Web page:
State of lawlessness is different from a martial law. This is my answer when someone at the firm asked me if the country will be placed under martial law after President Duterte declared a state of lawlessness in Davao that marred the country last September 2, 2016. The fear that the country will be placed under martial law is understandable considering the political history that left many Filipinos scarred until this time. In order to shed light into this issue, it is important to understand the difference between the two within the legal purview. A state of lawlessness pertains to the condition where there is no regard for the law or situations where there is unbridled conduct or behavior that equates to unruly condition or violence. Its implication is under the state of lawlessness the President may call more Armed Forces to provide more stringent security to places where there is lawlessness.
This power of the President emanates from the Constitutional provision embodied under Article VII, Section 18 where “The President shall be the Commander-in-Chief of all armed forces of the Philippines and whenever it becomes necessary, he may call out such armed forces to prevent or suppress lawless violence, invasion or rebellion.” This, however, cannot be construed as equivalent to the declaration of a Martial Law. It is worth noting that only under the state of invasion and rebellion that the President of the Philippines may lawfully declare the country under Martial Law.
Under the state of lawlessness, the armed forces or the military will be allowed to exercise punitive action to prevent violence or acts of terrorism. This power of the President to declare a state of lawlessness is justified to reinforce the security of the country and to protect its citizens against lawlessness and violence. The military forces are still under the mandate to observe due process and uphold human rights along the process of executing their duties to protect the country.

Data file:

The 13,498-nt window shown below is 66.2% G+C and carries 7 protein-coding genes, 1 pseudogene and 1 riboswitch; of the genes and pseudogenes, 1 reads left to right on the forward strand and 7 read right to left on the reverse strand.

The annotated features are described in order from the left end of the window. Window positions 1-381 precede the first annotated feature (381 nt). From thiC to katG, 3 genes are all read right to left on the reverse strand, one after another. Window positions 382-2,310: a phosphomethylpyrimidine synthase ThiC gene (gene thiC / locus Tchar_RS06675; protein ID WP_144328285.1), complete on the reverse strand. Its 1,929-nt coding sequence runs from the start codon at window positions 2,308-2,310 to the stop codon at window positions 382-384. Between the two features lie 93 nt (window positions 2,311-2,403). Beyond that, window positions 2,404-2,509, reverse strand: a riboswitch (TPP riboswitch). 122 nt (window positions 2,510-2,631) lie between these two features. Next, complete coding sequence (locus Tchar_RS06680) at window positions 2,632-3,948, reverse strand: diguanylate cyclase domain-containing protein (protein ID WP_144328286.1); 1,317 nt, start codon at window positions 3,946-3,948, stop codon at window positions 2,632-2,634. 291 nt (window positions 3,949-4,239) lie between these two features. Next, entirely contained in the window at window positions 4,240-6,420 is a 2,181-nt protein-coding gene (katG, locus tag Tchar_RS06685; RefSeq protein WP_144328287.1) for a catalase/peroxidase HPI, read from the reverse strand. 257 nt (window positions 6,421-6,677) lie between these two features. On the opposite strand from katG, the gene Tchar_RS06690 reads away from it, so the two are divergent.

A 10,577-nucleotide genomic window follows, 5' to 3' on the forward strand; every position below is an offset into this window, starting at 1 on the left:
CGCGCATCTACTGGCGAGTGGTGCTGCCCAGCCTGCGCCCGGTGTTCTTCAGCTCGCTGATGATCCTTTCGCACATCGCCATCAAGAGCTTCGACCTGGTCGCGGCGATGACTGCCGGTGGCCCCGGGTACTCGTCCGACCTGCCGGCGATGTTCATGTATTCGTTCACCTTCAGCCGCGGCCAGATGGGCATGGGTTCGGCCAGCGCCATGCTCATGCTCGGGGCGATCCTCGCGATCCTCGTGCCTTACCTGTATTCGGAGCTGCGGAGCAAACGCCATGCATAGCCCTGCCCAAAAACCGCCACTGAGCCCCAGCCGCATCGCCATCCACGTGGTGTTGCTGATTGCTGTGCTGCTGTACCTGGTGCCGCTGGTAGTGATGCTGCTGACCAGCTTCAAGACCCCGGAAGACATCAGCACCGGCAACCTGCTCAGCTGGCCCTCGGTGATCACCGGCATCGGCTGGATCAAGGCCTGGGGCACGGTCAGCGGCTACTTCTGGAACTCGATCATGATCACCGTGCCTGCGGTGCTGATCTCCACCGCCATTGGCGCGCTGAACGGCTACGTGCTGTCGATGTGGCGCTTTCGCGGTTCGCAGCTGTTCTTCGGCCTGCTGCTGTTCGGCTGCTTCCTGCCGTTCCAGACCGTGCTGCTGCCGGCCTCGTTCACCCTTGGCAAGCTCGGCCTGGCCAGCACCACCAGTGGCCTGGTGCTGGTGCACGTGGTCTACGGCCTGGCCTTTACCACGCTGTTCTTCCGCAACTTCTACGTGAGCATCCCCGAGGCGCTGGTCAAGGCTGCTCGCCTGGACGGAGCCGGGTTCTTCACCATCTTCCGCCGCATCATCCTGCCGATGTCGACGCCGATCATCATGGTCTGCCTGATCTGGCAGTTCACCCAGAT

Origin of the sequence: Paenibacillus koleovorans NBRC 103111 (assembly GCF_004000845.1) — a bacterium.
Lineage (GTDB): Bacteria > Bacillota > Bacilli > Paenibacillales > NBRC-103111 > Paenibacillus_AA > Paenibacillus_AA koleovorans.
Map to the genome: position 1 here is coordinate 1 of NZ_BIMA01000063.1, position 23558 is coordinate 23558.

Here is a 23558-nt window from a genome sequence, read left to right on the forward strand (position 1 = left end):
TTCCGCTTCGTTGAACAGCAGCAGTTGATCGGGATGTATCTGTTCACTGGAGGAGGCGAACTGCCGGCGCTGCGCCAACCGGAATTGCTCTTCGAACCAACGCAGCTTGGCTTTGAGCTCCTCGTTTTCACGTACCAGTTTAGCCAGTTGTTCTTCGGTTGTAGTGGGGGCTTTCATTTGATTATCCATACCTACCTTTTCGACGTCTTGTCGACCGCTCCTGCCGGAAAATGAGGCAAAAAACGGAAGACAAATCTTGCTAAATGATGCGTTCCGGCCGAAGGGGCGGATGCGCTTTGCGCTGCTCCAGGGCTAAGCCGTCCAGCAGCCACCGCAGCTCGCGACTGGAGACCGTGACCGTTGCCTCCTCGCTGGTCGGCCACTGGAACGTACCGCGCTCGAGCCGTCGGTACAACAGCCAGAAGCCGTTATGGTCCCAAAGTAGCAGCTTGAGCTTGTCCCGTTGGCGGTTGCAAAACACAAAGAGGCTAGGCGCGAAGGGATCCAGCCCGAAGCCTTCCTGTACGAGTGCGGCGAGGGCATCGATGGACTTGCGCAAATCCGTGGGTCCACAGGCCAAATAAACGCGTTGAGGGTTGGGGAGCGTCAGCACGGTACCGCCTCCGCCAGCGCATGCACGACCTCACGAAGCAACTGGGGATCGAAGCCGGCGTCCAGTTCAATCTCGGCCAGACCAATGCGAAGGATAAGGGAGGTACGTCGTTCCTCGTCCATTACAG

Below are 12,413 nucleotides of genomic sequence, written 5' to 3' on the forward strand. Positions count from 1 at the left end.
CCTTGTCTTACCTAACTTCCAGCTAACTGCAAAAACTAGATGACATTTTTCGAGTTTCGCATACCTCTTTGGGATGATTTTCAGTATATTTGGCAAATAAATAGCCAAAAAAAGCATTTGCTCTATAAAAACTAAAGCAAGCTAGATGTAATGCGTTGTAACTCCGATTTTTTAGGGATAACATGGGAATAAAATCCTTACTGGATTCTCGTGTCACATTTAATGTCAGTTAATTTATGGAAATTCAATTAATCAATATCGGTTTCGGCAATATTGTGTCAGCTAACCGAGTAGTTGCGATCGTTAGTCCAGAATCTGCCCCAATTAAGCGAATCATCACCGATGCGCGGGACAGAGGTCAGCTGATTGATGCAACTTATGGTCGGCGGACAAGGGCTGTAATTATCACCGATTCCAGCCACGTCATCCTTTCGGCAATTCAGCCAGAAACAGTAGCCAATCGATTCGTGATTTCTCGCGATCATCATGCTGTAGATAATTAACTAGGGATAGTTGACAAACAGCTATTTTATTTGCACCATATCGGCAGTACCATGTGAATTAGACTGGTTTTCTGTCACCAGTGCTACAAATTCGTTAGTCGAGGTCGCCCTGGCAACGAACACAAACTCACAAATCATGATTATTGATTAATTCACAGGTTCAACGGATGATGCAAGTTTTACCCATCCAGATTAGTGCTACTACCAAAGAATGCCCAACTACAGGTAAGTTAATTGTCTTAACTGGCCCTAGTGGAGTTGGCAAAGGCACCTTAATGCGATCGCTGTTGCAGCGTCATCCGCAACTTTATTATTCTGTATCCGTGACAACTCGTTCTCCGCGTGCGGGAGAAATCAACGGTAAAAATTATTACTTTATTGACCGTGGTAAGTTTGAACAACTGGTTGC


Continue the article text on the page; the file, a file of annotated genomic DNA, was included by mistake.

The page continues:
In contrast, when the President declares a Martial Law when the public safety requires it, the armed forces or military will be authorized to make arrests without the need of court intervention. This is because the effect of Martial Law results in the suspension of the privilege of habeas corpus (note: it is merely suspended temporarily not exceeding sixty days, unless it is revoked or extended by the Congress voting jointly by a vote of at least the majority of its members).
The declaration of the Martial Law is without prejudice to the right of the citizens to seek redress from the Supreme Court to review the sufficiency of the factual basis of the Martial Law and the suspension of the Writ of Habeas Corpus. Moreover, the Constitution provides that the suspension of the Writ of Habeas Corpus will only be applied against persons charged with invasion or rebellion. The declaration of Martial Law will have the effect of calling the military to overtake civilian authority which is not the case in the declaration of a state of lawlessness in Davao City.
The mere effect of the declaration of a state of lawlessness is there will be more military and armed forces called upon to enforce the law, conduct check points and other security measures deemed necessary to ensure public safety. Civil rights will not be impaired and the security forces deployed will still be bound by the Constitutional provisions of due process and respect of human rights and will be still liable in case of any infractions of the law in the conduct of their duties.